American Troops, and United States armoured car at prisoner camp Oflag 79,  Braunschweig, Germany, circa 12th of April 1945. German guards, now prisoner of war, are to the left.  Photograph taken by I McD Matheson.
Repatriated New Zealand and Australian prisoners of war during their homeward journey on the ship Andes.  Photograph taken by R H Blanchard on 23 September, 1945, the day the Andes left the United Kingdom.
Unidentified repatriated New Zealand prisoners of war, Folkestone, England, 1945. Photograph taken by R H Blanchard.
Rommels Afrika Korps captured 4342 Kiwis in the North African campaign making this theatre the most costly for the 2nd New Zealand Division in POW’s. The Western Desert was the scene of such actions as Minqar Qaim (June 1942) where the surrounded Division broke out, losing 1000. There were other costly engagements that year such as the failed attempt to capture and hold Ruweisat Ridge where over 1400 men were killed, wounded or captured and the El Mrier Depression where the 2NZDiv lost 900 to the German 21st Panzer Division in July. By the end of that year the 2NZDiv was in poor shape. It had lost 4600 men with 822 killed in action and many were sent off to prisoner of war camps in Italy.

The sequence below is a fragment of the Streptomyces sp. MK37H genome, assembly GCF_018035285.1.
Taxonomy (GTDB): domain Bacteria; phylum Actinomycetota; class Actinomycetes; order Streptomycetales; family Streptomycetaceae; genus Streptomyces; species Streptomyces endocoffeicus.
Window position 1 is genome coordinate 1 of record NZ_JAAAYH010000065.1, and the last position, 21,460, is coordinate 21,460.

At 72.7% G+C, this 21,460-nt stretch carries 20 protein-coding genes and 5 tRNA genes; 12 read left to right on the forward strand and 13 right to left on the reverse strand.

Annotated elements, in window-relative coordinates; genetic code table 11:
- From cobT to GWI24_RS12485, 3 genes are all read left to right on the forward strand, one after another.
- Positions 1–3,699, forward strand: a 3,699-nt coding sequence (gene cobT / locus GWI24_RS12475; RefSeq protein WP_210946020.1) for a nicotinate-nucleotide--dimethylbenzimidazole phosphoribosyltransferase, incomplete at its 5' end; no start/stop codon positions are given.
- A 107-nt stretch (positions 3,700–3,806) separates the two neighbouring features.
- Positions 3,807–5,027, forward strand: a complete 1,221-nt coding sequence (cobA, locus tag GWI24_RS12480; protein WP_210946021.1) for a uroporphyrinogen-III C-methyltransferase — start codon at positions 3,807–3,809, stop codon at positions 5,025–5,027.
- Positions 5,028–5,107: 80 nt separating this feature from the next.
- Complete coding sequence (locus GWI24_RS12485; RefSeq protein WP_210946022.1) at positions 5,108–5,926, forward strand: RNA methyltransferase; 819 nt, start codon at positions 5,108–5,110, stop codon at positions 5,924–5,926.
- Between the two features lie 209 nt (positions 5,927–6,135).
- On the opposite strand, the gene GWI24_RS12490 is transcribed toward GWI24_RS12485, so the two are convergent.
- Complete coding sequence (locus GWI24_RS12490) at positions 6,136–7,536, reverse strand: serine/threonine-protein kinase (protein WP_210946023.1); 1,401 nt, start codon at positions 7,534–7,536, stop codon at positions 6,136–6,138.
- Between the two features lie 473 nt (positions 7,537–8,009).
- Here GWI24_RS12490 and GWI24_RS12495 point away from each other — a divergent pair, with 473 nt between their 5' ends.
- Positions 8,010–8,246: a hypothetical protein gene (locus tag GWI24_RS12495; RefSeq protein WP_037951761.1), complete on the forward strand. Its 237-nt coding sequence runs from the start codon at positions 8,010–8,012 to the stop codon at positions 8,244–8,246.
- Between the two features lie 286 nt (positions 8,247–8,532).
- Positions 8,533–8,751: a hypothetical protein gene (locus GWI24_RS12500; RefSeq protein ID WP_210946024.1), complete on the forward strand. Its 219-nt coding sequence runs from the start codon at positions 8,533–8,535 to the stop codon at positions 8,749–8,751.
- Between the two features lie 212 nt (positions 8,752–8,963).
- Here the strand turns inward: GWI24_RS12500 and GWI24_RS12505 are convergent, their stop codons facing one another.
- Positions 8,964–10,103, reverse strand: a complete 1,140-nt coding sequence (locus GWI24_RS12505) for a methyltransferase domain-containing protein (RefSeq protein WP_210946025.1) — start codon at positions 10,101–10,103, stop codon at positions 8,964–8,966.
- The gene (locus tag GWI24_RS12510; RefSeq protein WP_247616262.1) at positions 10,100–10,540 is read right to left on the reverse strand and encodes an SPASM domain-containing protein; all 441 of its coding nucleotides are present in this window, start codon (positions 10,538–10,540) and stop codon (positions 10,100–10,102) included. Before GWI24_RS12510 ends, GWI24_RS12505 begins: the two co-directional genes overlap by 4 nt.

One tragic episode occurred when 160 Kiwi POW’s were killed when two ships carrying prisoners were hit by allied torpedos fired from submarines in the Mediterranean. The life of a prisoner of war was a mixture of frustration, depression, anger, hopelessness and uncertainty. Of course many sought to escape at the first opportunity and 716 succeeded in gaining their freedom. In escaping into occupied territory, the local population aided many escapees and some even joined resistance movements, witnessing first-hand the upheaval and privation that the war brought to civilian populations. Some POW’s made it safely to Spain, Switzerland, Southern Italy and Turkey.

War is Declared: